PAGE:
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My Gripes with Cloud Foundry

I tried setting up Cloud Foundry this week using Micro Cloud Foundry. See my post on ql.on Cloud Foundry for details. The setup and experience is not that hard – it took two late nights to figure out the details. But I’m not sure if it is ready for the prime time. Here are my observations.

  • Cloud Foundry has the notion of multiple apps on a given VM, but is this the right model? I would let the VM worry about isolating CPU, memory and the disk so that apps remain independent of one another and tuning can be done be independently. The multi-app model may be okay for several small apps running on a single VM, but not otherwise.
  • Cloud Foundry uses an L7 router (ngnix) between clients and apps. The router needs to parse HTTP before it can route requests to apps. This approach does not work for non-HTTP protocols like WebSockets. Folks running node.js are going to run into this issue but there are no easy fixes in the current architecture of Cloud Foundry.
  • As of now, I can’t get chunked responses work on node.js apps deployed on Cloud Foundry VM. See https://gist.github.com/2164855 for an example.
  • In the real world, I need to explicitly control routing and load balancing at a tier in front of my apps. But Cloud Foundry adds one more unnecessary routing tier on each VM.
  • There is no support for rolling upgrades. May be there are ways to enable this, but it is not clear from the documentation. So availability becomes a manual exercise.
  • The story about logging, monitoring and metrics is vague. I see some references to third-party plug ins for certain kinds of apps, but support seems to be missing in the PaaS layer.

If you find that my understanding is incorrect, please help clarify and set us in the right direction. My interest is in getting node.js stack run well on Cloud Foundry.

Update: A work-around for the chunked encoding issue is to always add the Content-Length to responses.

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    • What can I say! The node.js app is serving chunked response. Without CF, the response is

      < HTTP/1.1 200 OK
      < X-Powered-By: ql.io/node.js v0.6.10
      < vary: accept-encoding
      < Server: ql.io-0.4.12/node.js-v0.6.10
      < Date: Thu, 22 Mar 2012 22:08:29 GMT
      < Connection: keep-alive
      < Transfer-Encoding: chunked
      < content-type: application/json

  1. Maybe try sticking both the back-end URLs into REDbot, see if it catches anything. If not, looks like they’re not properly de-chunking responses — although I’d be really surprised if this was an nginx bug, given how widely deployed it is. Maybe they’re using some sort of custom client side?

  2. I agree there is room for a few improvements. Here are a few counter points from my own observations:

    * Cloud Foundry itself doesn’t do anything with VMs. It doesn’t provide anything at the IaaS level. You might be mislabeling it as the DEA. The DEAs have some built in handling for ensuring instances are more balanced between nodes, but think some of that changed in the latest release, supposedly for the better.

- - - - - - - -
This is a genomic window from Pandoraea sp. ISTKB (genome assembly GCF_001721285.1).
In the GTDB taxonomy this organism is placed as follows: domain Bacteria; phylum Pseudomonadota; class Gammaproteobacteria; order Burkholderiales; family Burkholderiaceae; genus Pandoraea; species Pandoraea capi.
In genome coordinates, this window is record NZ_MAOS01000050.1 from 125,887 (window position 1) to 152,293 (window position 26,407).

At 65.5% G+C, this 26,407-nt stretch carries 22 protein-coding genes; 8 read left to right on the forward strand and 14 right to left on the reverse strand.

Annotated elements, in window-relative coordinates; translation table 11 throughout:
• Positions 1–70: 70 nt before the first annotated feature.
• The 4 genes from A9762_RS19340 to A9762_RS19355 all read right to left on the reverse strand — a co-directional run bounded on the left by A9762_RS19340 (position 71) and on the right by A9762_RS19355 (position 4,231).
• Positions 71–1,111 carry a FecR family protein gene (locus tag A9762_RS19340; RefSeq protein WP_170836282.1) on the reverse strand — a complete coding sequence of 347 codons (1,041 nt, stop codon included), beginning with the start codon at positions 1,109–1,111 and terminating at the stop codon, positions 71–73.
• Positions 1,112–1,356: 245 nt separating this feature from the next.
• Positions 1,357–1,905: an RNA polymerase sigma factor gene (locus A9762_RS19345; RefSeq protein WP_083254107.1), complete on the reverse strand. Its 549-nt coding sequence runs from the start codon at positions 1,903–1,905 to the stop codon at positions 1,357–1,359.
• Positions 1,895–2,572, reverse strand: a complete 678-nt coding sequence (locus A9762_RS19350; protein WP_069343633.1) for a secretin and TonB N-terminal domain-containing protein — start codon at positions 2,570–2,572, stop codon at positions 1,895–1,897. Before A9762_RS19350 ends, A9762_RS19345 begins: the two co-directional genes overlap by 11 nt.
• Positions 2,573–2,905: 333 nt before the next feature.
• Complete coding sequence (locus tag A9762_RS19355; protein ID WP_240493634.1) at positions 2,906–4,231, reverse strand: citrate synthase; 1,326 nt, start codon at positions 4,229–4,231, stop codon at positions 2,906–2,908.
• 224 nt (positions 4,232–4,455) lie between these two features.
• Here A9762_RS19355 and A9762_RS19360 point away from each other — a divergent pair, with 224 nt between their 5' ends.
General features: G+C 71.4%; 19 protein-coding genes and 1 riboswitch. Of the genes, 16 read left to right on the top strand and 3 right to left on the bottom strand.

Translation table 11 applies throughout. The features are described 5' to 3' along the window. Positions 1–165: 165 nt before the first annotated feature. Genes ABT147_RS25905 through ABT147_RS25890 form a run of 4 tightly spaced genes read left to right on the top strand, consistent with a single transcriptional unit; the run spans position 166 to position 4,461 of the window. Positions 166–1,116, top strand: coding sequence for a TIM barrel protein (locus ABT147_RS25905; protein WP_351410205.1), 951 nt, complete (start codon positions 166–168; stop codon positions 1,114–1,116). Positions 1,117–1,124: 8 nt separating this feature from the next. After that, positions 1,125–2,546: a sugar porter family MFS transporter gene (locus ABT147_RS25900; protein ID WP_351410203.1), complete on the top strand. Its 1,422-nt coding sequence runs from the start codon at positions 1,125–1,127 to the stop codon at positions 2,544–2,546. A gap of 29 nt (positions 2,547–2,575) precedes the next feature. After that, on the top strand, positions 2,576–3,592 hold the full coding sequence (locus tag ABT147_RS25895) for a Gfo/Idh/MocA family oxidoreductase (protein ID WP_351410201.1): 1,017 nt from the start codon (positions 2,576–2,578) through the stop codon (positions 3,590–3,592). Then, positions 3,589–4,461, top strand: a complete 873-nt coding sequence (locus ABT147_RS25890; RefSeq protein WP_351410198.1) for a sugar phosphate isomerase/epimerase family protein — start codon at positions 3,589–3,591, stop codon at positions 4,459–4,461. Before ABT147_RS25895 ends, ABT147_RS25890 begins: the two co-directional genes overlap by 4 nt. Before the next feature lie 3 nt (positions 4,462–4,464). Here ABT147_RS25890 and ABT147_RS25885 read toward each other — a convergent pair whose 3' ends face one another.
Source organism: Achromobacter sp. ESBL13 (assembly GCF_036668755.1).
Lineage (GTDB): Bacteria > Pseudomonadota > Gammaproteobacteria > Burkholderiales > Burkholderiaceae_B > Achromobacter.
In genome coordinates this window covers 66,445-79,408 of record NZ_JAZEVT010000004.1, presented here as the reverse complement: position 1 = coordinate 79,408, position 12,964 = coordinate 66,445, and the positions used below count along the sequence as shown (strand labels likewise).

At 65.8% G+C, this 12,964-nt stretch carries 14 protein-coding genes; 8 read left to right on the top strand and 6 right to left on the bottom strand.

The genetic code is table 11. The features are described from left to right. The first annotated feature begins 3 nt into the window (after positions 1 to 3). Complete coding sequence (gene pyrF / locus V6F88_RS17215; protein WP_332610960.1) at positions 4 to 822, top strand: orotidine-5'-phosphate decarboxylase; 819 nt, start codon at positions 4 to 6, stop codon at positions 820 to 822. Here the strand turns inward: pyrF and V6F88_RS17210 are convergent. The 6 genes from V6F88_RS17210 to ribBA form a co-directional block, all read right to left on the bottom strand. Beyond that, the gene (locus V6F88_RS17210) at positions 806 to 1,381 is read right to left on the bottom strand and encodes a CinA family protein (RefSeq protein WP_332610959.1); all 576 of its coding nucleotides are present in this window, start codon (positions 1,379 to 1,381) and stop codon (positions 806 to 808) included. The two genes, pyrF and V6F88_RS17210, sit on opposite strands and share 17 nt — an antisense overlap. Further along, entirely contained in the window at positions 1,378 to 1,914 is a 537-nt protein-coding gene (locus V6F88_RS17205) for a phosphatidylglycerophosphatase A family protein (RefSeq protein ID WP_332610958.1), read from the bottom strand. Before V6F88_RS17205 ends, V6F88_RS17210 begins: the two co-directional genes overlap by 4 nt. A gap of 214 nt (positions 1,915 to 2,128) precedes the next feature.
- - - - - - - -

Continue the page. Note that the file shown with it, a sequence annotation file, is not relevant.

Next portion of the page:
* Although it would be nice to have more control over the nginx layer, if you wanted lower level routing of requests, you’d basically need your own IP per application or non-standard external ports. This isn’t necessarily practical either.

    * If running your own Cloud Foundry setup, you could customize the process to allow have the router in front, or behind something non-nginx like an F5, and then look at running nginx on each DEA with a port/config per app. I’ve been looking at doing something along this line, putting nginx closer to the app to make it more customizable.

    * Restarts (or deploys overall), metrics, and monitoring is definitely something that is on my mind with the PaaS I’ve been building.

    • * Cloud Foundry itself doesn’t do anything with VMs. It doesn’t provide anything at the IaaS level. You might be mislabeling it as the DEA. The DEAs have some built in handling for ensuring instances are more balanced between nodes, but think some of that changed in the latest release, supposedly for the better.

      You’re right about VM vs DEA. Thanks for correcting.

      * Although it would be nice to have more control over the nginx layer, if you wanted lower level routing of requests, you’d basically need your own IP per application or non-standard external ports. This isn’t necessarily practical either.

      I would prefer having no L7 level interception. AFAIU, the route is a consequence of using a particular architecture for DEA and not otherwise.

  3. Good observations, Subbu. Our experiences, in building our private cloud for X.commerce, align well with Ken’s:

    * We’re building from the IaaS up, so the application/DEA/VM allocation is completely within our control. We’re currently doing 1-1-1 allocation to simplify our resource management, but will likely move to Linux containers in the future, to improve efficiency.

    * Like Ken notes, we’re going to, over time, need to look at changing where nginx sits in the architecture. Right now, it’s worked fine (aside from minor issues), and has let us get up and running very quickly. Our application architecture is uniform, such that we can push routing and load balancing out of the application’s control.

    * Rolling upgrades, logging, monitoring, etc. are things we’re implementing as part of our cloud build.

    And thanks for getting chunked responses working quickly!